There’s a lot to consider when deliberating which type of accommodation you should go for as a student in the UK. Of course, you want to enjoy your time at university, but you also need to consider the costs of living in different types of accommodation. There are pros and cons with all options, so it’s about choosing what is best for you.
In this blog post, we’ll highlight the different options available, which will help to give you a better understanding of UK student accommodation.
For most first-year students, halls of residence are the most popular choice of accommodation. Halls are a great place to meet other students just starting their university journey, and they are usually located on or near to the main university campus. There are usually two types of halls to choose from, university managed or privately managed.
– University managed halls
Halls of residence managed by the university are usually located on campus and often offered catered services to the students staying there. Halls are often made up of flats of 4-8 students, each with a shared communal area – which makes it easier to meet and get to know people.
– Privately managed halls
Private halls are also purpose-built accommodation, but they aren’t owned and managed by the university. These halls are still usually located centrally and are often within proximity to the university campus. Private halls tend to come in a range of sizes, so you could have any number of housemates depending on how many rooms the apartments have.
Private student housing
Shared housing is often the most preferred choice for students who are going into their second or third year. One main advantage of going with private student housing is that you get to decide who you’ll be living with, which often means you can live with a group of friends you’ve made throughout university. Private houses can vary in size, but it’s common for them to accommodate 4-5 students.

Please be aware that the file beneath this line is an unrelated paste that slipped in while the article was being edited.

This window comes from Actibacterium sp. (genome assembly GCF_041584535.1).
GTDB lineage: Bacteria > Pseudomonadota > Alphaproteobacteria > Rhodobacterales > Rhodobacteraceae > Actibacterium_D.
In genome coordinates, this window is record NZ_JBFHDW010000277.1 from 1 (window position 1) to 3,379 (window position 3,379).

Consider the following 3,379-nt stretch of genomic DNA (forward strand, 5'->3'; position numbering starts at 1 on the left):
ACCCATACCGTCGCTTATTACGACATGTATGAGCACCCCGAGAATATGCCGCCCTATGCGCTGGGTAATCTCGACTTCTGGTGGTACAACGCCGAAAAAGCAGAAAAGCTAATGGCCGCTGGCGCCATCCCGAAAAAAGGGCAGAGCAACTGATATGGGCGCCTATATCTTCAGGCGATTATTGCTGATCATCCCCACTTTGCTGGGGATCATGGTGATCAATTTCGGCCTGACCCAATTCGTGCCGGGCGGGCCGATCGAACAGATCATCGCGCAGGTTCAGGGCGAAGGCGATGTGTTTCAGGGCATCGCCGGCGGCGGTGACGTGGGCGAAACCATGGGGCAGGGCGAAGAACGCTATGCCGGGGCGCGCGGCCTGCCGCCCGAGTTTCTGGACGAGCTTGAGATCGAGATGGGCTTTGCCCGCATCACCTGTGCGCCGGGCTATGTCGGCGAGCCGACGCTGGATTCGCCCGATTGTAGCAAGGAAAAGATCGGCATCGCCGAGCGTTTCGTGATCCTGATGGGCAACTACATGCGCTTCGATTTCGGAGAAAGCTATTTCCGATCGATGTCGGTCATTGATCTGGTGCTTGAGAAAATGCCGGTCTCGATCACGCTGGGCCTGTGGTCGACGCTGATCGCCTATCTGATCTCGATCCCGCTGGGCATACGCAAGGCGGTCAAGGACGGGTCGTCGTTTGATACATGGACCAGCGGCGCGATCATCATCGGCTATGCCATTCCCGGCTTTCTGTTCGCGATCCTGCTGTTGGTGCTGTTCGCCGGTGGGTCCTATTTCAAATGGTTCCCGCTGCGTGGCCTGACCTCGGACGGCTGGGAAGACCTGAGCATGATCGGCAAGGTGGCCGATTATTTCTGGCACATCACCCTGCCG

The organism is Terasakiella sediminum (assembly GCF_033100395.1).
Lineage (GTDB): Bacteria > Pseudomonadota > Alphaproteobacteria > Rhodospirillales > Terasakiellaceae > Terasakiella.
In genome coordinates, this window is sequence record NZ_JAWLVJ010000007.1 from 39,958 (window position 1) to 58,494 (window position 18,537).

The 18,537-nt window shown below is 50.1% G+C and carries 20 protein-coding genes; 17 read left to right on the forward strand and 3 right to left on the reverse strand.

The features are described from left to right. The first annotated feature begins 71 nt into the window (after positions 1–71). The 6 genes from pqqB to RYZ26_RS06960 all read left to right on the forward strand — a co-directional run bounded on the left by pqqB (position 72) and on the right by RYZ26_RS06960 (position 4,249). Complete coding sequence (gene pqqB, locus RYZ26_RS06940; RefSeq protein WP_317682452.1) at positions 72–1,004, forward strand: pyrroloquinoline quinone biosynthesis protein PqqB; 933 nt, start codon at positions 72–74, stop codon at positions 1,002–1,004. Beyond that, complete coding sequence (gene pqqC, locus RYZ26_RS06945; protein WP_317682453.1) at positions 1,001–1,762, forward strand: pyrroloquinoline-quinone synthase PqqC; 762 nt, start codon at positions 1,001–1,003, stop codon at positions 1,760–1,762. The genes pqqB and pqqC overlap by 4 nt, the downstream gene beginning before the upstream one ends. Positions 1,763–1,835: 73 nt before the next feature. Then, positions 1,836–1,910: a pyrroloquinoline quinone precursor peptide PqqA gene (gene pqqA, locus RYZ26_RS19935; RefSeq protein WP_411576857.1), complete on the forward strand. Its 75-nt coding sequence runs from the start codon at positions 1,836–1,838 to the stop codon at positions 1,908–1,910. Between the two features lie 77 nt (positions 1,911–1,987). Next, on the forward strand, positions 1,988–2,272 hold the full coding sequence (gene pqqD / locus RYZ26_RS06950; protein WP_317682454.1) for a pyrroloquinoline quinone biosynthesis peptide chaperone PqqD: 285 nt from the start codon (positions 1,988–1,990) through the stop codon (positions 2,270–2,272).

Private housing is usually a cheaper option when compared to student halls. Rent is typically cheaper, but you’ll be responsible for paying extra for bills, whereas this is often covered by the rent in halls of residence. Another pull of choosing private student housing is that although the properties are often located further away from campus, they tend to be in student centric areas – with popular bars, shops, and restaurants usually nearby!
The quality of private housing can vary, and as you might expect, the best properties are usually snapped up quickly. If you’re not sure where to start when looking at private housing, you can approach a letting like Pat Robson and talk through your needs and requirements, and they should be able to help you out with finding an ideal place. Some people prefer dealing directly with landlords, however, using a trusted letting agent to facilitate your move can save you a lot of time and hassle. Landlords can be busy people, so it can be easier to sort everything out through an agent.
Staying at home
If you have decided to go to university locally, you might also have the option of staying at home throughout your studies. This can be a huge money saver, as rent is one of the most expensive outgoings you can have, but on the other hand, staying at home might not sound appealing to someone wanting the full university experience. Part of the appeal of university is getting to gain some independence by moving out and meeting new people and staying at home make can make this difficult.
Deciding what is best for you
At the end of the day, you need to pick the accommodation option that suits your situation. If you are moving to a university local to you and are wanting to save money, it might be worth staying at home. If you’re moving further away, this likely won’t be a feasible option and you’ll need to look at external accommodation. Both private house shares and halls of residence have pros and cons, so it will come down to personal preference if you are considering which to go for.
The usual route for most students is to spend first year in halls, before moving into private house shares for the remainder of university. However, sometimes it may suit your situation better to stay in halls, or to be part of house shares every year. Either way, it’s important you choose the accommodation that works best for you, based on your own circumstances.